Ophthalmic laboratory technicians, sometimes referred to as optical mechanics, create eyeglass lenses according to prescriptions and fit them into frames. Some may manufacture lenses for optical instruments such as telescopes or microscopes.
Ophthalmic laboratory technicians usually work in laboratories or in a retail store that manufactures lenses. They are trained to operate machinery that grinds and polishes eyeglass lenses and to select appropriate lenses according to a prescription. They do not have a lot of contact with the general public and can work part or full-time. Most work eight-hour days which sometimes can include evenings and weekends depending upon the employer.
Education: 120 hours
Patient Interaction: Low
Physical Activity: Low
Job Growth: Medium
High school students should study mathematics and the sciences. A high school diploma or equivalent is preferred. Technicians may start out as trainees in a laboratory, while others may take a program through a technical school or the Armed Forces. Some technicians become opticians, although additional training is required.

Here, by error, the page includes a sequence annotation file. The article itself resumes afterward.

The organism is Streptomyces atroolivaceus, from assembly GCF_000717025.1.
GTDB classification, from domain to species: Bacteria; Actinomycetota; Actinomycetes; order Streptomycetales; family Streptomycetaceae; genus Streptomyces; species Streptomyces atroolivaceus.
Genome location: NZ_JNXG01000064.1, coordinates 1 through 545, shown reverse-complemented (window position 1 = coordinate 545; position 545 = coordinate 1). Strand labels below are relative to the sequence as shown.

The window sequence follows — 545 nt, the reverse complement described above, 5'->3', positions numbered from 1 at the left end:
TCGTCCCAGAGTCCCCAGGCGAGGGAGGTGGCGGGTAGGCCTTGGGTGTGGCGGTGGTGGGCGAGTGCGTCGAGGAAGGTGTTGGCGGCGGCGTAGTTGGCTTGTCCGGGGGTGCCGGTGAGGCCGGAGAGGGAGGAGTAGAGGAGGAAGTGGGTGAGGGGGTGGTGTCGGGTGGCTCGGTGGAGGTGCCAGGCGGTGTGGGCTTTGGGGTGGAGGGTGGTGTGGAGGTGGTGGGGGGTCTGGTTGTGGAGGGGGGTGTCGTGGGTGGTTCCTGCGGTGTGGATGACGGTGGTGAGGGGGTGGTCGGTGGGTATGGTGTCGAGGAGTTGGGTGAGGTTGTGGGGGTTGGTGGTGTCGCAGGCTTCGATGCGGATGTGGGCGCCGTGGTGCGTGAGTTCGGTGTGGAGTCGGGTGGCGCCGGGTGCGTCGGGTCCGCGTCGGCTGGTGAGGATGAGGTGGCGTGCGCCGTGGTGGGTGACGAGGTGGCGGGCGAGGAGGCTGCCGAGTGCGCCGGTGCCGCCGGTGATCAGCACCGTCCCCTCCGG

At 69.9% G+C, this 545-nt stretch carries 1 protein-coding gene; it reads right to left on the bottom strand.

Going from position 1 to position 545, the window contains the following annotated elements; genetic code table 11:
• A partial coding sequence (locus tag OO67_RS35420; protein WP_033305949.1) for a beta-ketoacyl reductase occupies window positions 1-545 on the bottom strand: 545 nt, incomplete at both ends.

There currently are no programs for Ophthalmic Laboratory Technicians in Wisconsin.
American Academy of Ophthalmology
655 Beach Street
San Francisco, CA, 94109
Joint Commission on Allied Health Personnel in Ophthalmology
2025 Woodlane Dr.
St. Paul, MN, 55125-2998
651/731-2944 or 800/284-3937
National Academy of Opticianry
8401 Corporate Dr., Suite 605
Landover, MD, 20785
Number Employed in 2014 (Wisconsin): 450
Number Employed in 2014 (U.S.): 30,200
Expected Employment in 2024 (U.S.): 33,200
Percent Employment Growth (2014-2024): 10%
Expected Annual Openings: 1,020
Median Salary in 2014 (Wisconsin): $39,388
Salary information is located at Career One Stop
Wisconsin AHEC Health Careers Information Center provides the most current salary information available from CareerOneStop. CareerOneStop will have a lapse between when the information is gathered and when it is released.